She stood at the edge of the glade, eyes sparkling in the glow of the homefire. All around her, the young ones danced and leapt; their passion and minds were free in the bright burning moment of now. The man stood at her side and gently squeezed her hand. They exchanged a look rich with their own nights by the fire, the wildness loose in their skin. Now they shared the quiet comfort of many nights side by side. She smiled at her daughters dancing under the starwashed sky, and then, unexpectedly, a feeling of sadness filled her.
The dark of the moon reminded her of the dark emptiness she had felt for some time now. Mother Moon had left her behind. Her body no longer kept the rhythm she had known since maidenhood. She was no longer a part of the whole. She noticed a slow deliberation to her thoughts and her movements. Her mothertime was long past, her two daughters grown. They strengthened the community, one a wise teacher, the other a gifted builder. Her gift was given.
The man knew the woman felt a change; felt her turning inward. He searched her face, worried. She no longer felt at home in her skin, under which all the pieces of the universe itched. As the feeling grew, she sifted through her knowledge, seeking a tincture or potion that would heal her. Finally, she knew—she would embrace that most ancient of cures—solitude. She chose for her journey objects that reminded her of life and of home, and wrapping her warm cloak about her body, set off into the woods. The man stood at the gate, the feel of her hand on his cheek fading as she walked away.
She walked for two days and nights, resting in the shelter of a tree or rock that called her name. She drank from quiet pools and lively brooks. She kept company with red foxes, deer, hawks, squirrels, and one wise owl that flew silently above her in the night. She came to an ancient clearing, remembered from girlhood, a place of sacred plants. The enormous oak at the edge of the clearing bent its limbs almost to the ground. The shelter it created kept out the rain, but allowed the breeze and light to flicker in and fall on the mossy carpet below. She placed her cloak in the warm curve at the base of the tree. On a low branch, she found a fallen sparrow’s nest. She placed it gently in the crook of the great tree and within it laid smooth gray river rocks—two, one for each daughter. In a gnarled hole in the trunk, she tucked her book and her comb. She crumbled herbs into her sleeping place, and hung them about the low branches of the tree. Some, like soothing lavender, were for comfort in the present; others were brought to remind her of times past. Passionwood reminded her of nights next to the homefire, wrapped in the arms of another. Motherwort and crampbark, no longer needed, were bundled with velvet ribbon. Rosemary lay by for clarity of remembrance. The fragrant herbs formed the scent of her rich life and she inhaled deeply.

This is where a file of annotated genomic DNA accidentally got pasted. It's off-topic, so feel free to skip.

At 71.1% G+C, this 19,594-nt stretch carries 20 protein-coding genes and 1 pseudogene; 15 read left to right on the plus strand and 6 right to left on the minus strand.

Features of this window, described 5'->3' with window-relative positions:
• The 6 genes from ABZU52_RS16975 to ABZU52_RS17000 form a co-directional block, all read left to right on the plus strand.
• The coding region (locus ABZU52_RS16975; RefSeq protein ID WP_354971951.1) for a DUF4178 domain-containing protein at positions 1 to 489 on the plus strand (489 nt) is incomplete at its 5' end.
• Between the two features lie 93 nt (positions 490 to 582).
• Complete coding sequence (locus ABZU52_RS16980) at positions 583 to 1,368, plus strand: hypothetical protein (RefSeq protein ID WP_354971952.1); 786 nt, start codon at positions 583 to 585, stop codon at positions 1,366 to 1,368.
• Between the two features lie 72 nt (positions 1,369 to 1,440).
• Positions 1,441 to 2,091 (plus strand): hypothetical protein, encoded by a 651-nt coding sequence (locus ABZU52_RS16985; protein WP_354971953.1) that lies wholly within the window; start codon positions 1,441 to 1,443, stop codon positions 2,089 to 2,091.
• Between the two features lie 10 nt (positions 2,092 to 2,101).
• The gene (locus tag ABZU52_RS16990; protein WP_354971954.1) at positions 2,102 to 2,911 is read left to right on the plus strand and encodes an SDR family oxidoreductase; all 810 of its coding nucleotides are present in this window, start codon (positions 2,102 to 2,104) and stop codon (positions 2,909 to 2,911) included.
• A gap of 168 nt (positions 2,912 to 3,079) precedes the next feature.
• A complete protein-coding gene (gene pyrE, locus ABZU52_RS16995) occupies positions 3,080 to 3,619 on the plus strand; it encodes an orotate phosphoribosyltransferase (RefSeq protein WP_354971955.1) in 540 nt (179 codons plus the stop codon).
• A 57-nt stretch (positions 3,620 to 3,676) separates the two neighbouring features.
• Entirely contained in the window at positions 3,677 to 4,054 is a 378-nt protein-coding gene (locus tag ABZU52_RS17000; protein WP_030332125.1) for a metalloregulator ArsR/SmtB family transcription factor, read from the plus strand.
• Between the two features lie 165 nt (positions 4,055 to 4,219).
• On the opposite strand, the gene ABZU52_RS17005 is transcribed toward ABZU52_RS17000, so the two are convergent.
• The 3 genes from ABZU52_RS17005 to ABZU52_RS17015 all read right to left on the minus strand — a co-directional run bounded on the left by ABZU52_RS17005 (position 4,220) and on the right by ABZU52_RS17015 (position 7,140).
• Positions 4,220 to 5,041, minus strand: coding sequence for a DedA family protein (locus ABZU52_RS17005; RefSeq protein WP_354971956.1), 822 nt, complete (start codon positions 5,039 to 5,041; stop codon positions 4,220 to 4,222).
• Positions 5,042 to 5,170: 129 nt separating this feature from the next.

Each day the woman rose and walked the forest, finding simple food to nourish her body and sights to awaken the wonder of her mind. Tender young morels, glittering dew on a crimson flower, stones worn smooth by time’s caress—each delighted her. At night, she spoke softly to the Great Mother before settling into Her sheltering curves. She waited for the dream.
Months passed, and the patience of the woman—a gift of aging—grew. Still she waited. One night, her inner voice bade her prepare. She drank deeply of water from the spring and anointed her skin with lavender oil. Climbing into the arms of the great oak, she stood on a strong branch. Mother Moon was peeking over the horizon, glowing red-gold in the velvet blue night. She once again felt the overwhelming sadness descend. Her sisterhood with the moon was over.
A rush of wind passed over as three powerful black birds descended. She peered into the darkness and saw three large Ravens, feathers shining blue, snapping black eyes gleaming in the night, perched on the branches of the oak.